Ruminating over this Sunday’s prescribed reading from Job 38, my mind harkens back to 2012, when I had the privilege of attending a series of lectures given by the great Phyllis Tickle who described the current reformation that the church is experiencing as part of a cultural phenomenon that happens about every 500 years, which she calls “The Great Emergence”. When asked what skills religious leaders will need to navigate the information age, Tickle insisted that the best advice we could give to anyone considering a religious vocation was that they should study physics. Inwardly I groaned, remembering my feeble attempts to come to grips with the most rudimentary theories of quantum physics. But I also nodded in agreement, knowing that so many of our religious narratives strive to make meaning of the cosmos as it was perceived by ancient minds. When our ancestors looked into the heavens they had no way of knowing the wonders of the cosmos that we are beginning to discover. While physicists can ignore theology, theologians who ignore physics will find themselves stuck atop Job’s dung-heap impotently shaking their fists at the Divine. Perhaps Tickle is correct and the clerics of the future will out of necessity need to be physicists. Theoretical physicist Michio Kaku speculates that the universe is “a symphony of strings” and the “mind of God would be cosmic music resonating through eleven dimensional hyper-space”. If you have the courage to climb down from the dung-heap, take a look at Michio Kaku’s “The Universe in a Nutshell”. If the Divine bollocking that Job endured makes you wonder if ignorance might just be bliss, then take a peek at “Is God a Mathematician?” or “The Mind of God”. Who knows, maybe if a few more of us dare to dwell in the questions we might just come up with imaginative narratives to help us fathom what it means to be human.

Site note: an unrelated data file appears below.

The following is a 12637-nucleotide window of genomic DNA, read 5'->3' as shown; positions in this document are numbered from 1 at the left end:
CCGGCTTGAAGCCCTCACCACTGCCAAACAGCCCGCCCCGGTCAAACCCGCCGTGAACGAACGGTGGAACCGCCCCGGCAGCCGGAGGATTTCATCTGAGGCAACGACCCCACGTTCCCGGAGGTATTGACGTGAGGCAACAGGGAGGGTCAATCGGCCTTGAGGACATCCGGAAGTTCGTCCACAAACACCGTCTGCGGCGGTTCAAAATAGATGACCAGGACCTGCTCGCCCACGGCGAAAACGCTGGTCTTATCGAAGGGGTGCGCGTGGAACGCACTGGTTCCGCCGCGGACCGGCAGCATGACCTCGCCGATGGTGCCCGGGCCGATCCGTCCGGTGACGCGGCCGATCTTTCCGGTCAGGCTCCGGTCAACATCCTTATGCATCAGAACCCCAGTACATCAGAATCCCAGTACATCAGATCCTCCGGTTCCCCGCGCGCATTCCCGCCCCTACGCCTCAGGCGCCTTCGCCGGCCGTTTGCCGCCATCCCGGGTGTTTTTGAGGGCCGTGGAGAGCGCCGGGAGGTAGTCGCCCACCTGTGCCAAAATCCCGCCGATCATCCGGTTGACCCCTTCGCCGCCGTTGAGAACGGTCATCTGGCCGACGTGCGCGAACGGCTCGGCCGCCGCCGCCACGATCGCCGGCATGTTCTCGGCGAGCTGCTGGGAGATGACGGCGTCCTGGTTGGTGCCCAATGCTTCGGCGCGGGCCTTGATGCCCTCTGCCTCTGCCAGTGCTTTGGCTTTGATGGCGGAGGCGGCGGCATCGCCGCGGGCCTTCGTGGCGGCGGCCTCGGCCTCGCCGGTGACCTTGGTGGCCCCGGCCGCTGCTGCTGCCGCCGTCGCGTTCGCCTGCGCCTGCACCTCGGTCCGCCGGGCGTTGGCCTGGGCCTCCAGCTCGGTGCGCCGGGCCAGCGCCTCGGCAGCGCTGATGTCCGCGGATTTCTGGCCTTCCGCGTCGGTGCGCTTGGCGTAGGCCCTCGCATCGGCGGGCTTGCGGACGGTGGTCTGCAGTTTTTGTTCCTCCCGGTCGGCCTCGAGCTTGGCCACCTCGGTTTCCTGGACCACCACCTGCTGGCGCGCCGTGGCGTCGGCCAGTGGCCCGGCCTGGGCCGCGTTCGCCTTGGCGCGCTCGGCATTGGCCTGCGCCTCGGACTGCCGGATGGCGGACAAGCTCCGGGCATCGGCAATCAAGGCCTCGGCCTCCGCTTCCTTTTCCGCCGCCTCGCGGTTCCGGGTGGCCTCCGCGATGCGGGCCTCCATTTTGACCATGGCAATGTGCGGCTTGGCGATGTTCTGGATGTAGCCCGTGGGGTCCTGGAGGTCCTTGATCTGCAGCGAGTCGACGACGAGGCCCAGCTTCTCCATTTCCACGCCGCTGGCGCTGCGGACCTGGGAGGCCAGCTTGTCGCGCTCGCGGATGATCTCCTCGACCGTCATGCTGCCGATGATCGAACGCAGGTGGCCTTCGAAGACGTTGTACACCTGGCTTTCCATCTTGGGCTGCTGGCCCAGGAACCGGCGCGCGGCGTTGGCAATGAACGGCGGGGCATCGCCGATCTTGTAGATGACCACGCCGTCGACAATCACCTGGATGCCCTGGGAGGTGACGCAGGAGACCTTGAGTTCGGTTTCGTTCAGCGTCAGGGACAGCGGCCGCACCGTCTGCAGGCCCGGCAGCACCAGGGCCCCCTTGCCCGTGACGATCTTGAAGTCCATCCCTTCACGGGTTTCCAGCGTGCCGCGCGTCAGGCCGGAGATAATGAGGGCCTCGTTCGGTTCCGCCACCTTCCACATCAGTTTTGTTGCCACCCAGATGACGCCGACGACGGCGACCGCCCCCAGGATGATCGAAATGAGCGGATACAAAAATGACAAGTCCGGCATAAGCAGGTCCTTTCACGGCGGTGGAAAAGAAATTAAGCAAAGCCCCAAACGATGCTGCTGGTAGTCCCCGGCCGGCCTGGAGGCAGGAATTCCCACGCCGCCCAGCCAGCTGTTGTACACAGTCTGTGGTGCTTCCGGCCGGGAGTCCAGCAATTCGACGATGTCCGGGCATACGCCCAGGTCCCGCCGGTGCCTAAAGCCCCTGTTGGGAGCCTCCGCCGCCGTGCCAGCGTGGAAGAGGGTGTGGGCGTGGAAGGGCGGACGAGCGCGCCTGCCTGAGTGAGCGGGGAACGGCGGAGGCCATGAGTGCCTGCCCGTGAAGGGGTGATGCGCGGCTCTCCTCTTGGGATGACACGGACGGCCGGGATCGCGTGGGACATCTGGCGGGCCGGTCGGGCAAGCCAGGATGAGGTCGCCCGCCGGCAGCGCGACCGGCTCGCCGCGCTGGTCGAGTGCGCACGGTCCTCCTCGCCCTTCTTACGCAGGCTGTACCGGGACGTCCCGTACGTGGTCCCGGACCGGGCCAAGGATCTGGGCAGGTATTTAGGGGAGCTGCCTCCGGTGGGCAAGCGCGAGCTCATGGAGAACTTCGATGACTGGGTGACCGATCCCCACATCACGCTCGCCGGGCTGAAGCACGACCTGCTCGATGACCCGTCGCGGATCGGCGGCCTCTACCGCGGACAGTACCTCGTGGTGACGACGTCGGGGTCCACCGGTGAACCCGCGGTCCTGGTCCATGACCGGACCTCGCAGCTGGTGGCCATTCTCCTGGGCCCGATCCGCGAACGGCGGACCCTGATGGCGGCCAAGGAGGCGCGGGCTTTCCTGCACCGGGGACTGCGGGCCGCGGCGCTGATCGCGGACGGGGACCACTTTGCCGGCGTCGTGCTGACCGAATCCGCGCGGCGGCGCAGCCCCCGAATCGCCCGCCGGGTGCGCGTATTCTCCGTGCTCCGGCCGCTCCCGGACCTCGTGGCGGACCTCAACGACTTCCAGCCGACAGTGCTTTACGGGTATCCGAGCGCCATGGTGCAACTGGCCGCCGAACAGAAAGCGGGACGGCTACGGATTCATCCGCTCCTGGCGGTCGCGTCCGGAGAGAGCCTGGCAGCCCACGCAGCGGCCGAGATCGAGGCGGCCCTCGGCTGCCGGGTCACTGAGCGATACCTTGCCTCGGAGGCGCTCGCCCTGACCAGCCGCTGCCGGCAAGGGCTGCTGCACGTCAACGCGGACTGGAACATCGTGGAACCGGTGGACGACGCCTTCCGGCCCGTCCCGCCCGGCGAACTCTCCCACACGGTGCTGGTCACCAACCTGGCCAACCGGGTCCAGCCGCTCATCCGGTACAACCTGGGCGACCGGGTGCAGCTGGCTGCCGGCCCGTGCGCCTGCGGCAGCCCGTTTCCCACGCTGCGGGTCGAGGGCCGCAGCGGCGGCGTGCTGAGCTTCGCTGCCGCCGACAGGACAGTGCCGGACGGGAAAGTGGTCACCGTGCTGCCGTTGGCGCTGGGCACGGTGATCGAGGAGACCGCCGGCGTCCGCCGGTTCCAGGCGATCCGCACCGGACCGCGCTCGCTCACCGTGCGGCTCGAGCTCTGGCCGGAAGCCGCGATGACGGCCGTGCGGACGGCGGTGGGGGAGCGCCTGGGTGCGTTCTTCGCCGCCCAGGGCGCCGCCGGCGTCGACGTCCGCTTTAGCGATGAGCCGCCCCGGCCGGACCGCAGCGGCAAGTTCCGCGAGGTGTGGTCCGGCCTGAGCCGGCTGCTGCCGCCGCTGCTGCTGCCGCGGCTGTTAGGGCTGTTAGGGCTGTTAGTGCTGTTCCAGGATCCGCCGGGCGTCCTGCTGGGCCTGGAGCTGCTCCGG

Then Jesus brought a little child into their midst and putting his arm around the child, said to the Twelve, “Whoever welcomes a child such as this for my sake welcomes me. And whoever welcomes me welcomes not me but the One who sent me.” Readings included Exodus 40:34-38, Mark 9:33-37
Listen to the sermon here